Here is a great example of how to achieve drama sensation and battle without the use of a single drop of blood:
When I see this picture of the spanish civil war I don't see dirt, blood or anything gory (it is true that absence of colours is also very powerful and we are adding colours to the equation so that is really something we cannot forget). I see drama there mainly because of two reasons. The first one and the most important and evident is the dynamism. The pose of the soldier falling, the weapon in the air, the clothes inflated and the blurryness of the picture around the area of the feet clearly suggest that there is action going on, and you feel that he is falling. Second is the expression of the guy. If you just concentrate con his face and forget about everything else you'll feel like if he is sleeping, at least that's what I get from it. But in the context of dynamism and movement you feel as if he is dying. You see no pain, you see no grief or scare, but you see he is "leaving", he is passing out. And you get the feeling that he is being shot because of the pose and specially the weapon on his arm, which suggests he was fighting. But you see no blood, no dirt, not even the place where he has been shot. And still you get the feeling that he has just received a gunshot.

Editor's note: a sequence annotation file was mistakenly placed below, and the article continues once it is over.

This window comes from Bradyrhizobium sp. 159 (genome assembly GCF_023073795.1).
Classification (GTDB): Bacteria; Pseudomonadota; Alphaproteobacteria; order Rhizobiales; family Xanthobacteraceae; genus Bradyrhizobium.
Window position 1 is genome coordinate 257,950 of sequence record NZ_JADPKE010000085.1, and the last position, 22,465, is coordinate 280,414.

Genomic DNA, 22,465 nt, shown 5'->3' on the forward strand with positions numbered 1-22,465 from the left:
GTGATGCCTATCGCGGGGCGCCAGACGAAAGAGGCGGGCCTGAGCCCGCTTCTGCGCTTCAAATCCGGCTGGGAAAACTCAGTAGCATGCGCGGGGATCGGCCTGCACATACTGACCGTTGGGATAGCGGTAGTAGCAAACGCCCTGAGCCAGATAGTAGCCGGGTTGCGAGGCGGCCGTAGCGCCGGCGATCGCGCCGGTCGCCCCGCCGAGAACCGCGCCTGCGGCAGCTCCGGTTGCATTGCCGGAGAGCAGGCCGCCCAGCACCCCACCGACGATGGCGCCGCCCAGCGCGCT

Doing this is very difficult in my opinion. I see what Francesco tried to do, and I think he did it very well but there is still a long way to go I think. What if you had to do what Francesco tried to do, how would yo do it? Now I'll tell you about an idea of mine that could work:
In a scene like this you don't use blood, you don't use dirt, but you still need to reflect action, war and suffering. Francesco used the right colours for a realistic ambience, greys and dark reds, desaturated. But it is the same greys and amount of saturation that you use when he painted the rocks. What if you transform the scenery, and make it more colourful, more saturated, specially the banner, the ground (maybe adding grass or flowers, I don't know) and the standard bearer, his face much more reddish and orange? Just saturating their colours, but leave the dead in a more grey ambience, the same way they are now so that you suggest death with the use of colours. I think it would be a very good idea. I think that if you don't use explicit objects like blood or dirt, the use of colours is the key, and you used the right greyish ambience to suugest that. But if you don't show a contrast so that the effect of the grey ambience just stands out, I think that the main purpose just doesn't show.
So, today I offer you this interesting debate to all of you fellow readers of Volomir's Blog. What do you think? Discussion will help you better understand this great piece of work and will for sure motivate you in your own personal creations!